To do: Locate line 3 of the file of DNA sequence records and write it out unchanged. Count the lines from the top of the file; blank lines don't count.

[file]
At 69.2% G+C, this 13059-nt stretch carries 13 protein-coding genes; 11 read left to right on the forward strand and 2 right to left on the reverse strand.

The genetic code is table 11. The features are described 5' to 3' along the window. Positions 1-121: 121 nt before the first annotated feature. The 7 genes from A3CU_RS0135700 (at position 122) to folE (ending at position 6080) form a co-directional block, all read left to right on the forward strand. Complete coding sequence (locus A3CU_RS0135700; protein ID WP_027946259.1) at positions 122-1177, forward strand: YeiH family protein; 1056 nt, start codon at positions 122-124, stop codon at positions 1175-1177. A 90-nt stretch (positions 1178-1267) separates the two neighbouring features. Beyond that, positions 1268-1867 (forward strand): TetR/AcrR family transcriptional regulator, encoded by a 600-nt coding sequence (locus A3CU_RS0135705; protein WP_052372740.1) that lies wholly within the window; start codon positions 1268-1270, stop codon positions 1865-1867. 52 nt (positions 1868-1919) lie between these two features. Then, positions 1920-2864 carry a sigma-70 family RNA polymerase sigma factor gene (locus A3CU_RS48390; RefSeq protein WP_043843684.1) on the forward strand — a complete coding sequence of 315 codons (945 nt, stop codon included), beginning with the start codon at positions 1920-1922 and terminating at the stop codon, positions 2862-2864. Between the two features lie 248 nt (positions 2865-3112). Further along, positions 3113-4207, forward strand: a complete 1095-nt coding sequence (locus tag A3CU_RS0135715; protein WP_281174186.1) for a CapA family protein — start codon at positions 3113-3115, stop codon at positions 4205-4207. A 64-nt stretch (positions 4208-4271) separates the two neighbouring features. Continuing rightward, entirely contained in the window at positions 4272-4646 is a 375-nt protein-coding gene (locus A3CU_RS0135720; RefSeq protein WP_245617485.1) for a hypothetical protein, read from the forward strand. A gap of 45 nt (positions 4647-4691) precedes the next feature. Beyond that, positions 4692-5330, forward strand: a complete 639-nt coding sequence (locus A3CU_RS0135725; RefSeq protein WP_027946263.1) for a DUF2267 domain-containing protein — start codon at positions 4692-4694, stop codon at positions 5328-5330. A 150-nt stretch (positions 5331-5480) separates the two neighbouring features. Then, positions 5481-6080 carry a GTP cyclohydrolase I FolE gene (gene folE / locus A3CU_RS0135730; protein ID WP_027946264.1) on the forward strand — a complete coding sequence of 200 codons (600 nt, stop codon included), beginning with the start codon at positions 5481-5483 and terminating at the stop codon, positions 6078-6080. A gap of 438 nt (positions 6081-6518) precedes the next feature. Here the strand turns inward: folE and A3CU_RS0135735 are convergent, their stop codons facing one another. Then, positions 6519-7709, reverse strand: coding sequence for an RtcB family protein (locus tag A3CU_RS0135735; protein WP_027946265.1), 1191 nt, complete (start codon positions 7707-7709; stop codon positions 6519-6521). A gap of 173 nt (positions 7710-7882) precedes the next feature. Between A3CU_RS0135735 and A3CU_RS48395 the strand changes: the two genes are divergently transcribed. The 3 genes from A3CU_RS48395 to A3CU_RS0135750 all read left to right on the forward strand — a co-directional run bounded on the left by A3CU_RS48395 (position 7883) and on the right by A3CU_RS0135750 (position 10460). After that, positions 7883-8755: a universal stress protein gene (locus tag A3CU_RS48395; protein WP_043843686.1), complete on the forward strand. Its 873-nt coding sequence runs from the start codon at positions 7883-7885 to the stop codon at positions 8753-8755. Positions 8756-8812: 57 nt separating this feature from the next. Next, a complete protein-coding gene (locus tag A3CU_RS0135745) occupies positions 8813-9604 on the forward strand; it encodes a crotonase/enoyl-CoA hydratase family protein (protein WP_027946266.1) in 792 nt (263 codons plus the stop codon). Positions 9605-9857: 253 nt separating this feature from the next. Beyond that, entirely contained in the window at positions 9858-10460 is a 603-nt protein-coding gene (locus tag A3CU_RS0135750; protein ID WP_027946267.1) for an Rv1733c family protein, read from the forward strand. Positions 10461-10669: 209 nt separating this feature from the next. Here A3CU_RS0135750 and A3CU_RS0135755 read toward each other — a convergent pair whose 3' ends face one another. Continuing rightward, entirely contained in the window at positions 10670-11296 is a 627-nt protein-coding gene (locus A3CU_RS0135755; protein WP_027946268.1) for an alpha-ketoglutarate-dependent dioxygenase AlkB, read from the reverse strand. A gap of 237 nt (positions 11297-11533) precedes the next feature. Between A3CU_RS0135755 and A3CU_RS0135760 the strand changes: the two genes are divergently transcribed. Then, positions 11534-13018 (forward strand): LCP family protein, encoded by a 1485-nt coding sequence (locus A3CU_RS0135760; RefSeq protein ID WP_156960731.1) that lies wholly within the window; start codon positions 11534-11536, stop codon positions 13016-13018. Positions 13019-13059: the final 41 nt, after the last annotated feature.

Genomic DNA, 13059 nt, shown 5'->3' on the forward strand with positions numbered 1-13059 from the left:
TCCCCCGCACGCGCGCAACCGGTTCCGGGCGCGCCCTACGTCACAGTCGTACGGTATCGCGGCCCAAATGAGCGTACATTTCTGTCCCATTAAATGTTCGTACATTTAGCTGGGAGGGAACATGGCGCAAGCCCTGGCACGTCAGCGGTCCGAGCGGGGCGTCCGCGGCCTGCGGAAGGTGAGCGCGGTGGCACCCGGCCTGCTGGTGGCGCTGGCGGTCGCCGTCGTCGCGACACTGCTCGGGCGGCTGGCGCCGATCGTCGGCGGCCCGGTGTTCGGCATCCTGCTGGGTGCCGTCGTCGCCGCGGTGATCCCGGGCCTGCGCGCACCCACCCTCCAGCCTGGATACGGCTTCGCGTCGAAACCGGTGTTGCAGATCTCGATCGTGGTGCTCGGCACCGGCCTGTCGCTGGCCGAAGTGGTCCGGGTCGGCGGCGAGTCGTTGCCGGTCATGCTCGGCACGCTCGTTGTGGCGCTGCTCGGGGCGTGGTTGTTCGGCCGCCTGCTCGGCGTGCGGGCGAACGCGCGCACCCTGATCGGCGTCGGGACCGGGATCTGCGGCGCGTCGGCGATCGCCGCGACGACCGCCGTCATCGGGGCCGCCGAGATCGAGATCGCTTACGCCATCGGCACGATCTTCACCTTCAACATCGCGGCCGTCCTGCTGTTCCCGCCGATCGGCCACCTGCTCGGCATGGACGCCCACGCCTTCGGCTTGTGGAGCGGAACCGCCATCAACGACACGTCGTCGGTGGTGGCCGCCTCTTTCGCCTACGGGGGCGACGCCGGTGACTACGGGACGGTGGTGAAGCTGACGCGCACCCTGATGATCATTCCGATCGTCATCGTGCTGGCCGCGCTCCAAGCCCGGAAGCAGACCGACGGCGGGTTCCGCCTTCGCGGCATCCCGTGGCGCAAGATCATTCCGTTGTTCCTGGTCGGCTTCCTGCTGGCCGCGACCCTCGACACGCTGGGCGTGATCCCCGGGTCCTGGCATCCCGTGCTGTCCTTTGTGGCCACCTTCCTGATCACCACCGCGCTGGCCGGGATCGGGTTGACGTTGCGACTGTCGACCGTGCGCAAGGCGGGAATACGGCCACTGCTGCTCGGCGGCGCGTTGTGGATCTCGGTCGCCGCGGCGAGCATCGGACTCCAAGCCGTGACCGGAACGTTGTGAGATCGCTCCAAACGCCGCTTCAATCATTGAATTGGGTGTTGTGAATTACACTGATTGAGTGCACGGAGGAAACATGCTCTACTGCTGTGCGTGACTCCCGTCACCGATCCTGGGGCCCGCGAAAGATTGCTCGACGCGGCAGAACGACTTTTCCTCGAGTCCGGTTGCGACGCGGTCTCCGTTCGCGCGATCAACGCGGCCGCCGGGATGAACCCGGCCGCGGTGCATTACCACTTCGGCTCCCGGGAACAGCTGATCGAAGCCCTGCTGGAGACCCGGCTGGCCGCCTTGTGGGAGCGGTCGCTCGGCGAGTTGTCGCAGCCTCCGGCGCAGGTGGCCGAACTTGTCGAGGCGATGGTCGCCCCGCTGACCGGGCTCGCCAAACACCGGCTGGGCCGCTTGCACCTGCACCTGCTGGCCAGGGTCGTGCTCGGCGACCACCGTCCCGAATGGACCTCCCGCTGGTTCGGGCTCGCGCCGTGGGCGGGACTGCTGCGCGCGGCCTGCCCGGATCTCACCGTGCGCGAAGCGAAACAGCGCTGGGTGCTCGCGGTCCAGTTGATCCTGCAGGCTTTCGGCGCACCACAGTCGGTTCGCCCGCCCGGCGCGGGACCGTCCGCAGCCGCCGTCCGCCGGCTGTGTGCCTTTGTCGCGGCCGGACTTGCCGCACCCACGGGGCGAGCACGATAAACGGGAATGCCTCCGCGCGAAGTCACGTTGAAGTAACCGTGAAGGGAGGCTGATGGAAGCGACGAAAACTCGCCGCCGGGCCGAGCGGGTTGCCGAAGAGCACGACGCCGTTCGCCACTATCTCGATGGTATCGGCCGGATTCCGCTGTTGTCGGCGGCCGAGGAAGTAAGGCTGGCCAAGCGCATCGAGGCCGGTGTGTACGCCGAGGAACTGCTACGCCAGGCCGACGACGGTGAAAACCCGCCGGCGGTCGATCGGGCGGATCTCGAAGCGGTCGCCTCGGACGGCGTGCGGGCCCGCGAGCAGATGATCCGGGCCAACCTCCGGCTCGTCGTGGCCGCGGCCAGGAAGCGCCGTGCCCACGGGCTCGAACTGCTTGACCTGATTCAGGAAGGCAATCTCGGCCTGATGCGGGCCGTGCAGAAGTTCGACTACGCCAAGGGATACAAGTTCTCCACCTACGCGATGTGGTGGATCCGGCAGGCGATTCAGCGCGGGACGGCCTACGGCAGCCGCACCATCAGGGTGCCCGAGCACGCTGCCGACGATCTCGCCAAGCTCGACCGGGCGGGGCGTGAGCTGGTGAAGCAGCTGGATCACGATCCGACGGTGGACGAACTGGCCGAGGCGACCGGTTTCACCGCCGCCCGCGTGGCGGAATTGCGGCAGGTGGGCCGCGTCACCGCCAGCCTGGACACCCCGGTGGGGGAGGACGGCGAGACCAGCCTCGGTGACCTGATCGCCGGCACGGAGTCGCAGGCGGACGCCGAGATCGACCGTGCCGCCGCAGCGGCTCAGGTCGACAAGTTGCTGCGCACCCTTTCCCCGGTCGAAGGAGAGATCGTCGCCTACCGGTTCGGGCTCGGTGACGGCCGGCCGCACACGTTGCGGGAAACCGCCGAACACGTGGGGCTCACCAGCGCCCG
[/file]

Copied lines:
Genomic DNA, 13059 nt, shown 5'->3' on the forward strand with positions numbered 1-13059 from the left: